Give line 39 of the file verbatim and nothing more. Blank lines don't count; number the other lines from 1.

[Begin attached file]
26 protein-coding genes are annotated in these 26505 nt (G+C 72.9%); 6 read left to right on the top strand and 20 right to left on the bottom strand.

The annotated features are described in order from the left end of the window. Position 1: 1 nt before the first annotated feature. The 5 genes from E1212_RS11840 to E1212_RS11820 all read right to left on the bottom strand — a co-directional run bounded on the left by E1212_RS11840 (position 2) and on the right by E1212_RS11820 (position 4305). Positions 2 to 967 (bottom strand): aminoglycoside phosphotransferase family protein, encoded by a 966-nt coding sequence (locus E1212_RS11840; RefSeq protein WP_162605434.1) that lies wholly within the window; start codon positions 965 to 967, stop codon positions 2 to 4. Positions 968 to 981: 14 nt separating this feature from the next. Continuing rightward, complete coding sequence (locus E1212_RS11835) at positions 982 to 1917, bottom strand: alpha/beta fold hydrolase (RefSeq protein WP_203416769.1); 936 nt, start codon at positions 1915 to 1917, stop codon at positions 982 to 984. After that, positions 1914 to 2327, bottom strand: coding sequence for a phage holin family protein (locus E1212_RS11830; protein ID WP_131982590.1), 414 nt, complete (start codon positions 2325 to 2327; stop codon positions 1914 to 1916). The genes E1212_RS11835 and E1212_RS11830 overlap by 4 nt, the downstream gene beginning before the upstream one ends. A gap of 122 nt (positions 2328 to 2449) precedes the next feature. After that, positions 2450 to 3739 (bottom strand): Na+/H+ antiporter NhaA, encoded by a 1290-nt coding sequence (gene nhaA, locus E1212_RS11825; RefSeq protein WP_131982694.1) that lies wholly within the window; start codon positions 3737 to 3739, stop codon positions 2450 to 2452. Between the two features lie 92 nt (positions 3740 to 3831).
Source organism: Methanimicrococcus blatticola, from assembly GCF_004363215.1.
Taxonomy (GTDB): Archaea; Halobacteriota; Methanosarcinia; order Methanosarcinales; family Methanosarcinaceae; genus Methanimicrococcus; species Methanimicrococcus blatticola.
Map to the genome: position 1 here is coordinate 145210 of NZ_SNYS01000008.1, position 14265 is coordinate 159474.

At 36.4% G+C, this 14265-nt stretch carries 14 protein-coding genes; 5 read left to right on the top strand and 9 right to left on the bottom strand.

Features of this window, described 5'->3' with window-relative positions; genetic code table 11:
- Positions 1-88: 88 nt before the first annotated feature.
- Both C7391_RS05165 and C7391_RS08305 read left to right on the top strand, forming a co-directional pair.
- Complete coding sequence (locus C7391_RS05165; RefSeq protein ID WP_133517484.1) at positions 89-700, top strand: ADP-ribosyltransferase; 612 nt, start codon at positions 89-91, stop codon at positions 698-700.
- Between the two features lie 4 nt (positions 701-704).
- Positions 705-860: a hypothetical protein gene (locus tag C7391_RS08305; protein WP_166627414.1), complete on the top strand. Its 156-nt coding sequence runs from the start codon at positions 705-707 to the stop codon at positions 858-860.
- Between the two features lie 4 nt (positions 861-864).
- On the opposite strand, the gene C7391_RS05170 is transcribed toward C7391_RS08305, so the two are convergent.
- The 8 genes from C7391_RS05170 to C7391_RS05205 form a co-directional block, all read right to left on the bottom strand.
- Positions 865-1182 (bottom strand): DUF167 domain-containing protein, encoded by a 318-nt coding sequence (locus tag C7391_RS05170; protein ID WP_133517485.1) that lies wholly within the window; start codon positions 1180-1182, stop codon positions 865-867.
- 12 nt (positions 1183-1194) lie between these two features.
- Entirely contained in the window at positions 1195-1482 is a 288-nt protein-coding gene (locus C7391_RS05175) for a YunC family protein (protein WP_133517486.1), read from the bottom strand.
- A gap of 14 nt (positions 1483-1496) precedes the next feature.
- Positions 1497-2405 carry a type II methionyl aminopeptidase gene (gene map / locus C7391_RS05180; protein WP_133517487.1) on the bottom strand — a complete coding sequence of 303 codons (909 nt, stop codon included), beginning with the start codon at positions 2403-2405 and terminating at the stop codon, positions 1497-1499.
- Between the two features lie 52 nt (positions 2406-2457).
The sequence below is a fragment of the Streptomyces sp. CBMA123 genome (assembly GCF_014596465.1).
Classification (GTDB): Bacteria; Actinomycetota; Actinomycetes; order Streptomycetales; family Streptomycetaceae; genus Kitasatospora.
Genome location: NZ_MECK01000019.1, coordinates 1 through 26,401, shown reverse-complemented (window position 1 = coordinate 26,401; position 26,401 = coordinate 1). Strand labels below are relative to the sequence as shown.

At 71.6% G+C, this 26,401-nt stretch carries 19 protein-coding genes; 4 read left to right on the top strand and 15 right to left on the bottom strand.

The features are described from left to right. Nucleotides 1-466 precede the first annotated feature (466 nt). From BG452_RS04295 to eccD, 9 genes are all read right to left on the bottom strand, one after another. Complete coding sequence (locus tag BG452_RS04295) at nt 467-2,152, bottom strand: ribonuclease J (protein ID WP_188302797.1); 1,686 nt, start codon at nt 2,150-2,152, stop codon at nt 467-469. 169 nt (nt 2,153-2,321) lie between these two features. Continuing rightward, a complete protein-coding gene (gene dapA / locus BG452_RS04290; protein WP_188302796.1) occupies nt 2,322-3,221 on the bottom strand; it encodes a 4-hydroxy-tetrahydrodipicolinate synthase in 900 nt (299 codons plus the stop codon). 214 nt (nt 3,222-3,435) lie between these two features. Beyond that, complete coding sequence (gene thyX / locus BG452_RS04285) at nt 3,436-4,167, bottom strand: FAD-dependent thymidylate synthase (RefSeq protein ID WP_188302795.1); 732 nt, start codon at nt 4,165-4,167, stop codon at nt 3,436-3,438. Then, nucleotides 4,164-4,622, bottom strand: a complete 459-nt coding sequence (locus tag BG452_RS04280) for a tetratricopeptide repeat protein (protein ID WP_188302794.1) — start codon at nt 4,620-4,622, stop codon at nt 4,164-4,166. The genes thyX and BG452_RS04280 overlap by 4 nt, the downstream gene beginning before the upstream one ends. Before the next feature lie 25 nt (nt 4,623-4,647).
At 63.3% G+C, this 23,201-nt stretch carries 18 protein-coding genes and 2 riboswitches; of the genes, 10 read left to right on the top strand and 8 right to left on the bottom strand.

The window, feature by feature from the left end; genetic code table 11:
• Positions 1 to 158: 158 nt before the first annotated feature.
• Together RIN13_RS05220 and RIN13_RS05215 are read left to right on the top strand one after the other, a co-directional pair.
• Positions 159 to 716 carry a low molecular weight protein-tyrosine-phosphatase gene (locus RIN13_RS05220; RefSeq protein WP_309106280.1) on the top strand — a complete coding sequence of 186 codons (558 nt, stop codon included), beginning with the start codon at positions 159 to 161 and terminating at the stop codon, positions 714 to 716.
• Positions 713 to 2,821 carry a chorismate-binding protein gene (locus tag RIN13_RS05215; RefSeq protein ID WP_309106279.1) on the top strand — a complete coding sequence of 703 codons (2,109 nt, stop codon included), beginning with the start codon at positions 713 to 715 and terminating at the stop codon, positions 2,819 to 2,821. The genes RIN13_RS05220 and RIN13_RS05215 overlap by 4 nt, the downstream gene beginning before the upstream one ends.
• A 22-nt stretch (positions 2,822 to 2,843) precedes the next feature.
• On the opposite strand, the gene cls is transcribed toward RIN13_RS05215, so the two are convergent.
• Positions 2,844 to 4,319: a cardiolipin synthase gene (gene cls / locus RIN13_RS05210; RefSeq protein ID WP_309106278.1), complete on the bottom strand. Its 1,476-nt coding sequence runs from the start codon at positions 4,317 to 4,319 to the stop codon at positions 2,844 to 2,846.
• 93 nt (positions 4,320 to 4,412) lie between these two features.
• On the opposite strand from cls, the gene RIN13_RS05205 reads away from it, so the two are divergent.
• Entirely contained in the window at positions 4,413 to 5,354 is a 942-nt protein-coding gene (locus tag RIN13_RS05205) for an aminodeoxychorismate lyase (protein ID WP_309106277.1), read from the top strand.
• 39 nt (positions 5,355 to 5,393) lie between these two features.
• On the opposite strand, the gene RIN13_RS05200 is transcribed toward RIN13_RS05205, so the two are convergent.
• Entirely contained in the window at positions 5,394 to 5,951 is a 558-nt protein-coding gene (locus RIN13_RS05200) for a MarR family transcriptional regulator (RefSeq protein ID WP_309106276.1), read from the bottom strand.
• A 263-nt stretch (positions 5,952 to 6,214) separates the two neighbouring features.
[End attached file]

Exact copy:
• 39 nt (positions 5,355 to 5,393) lie between these two features.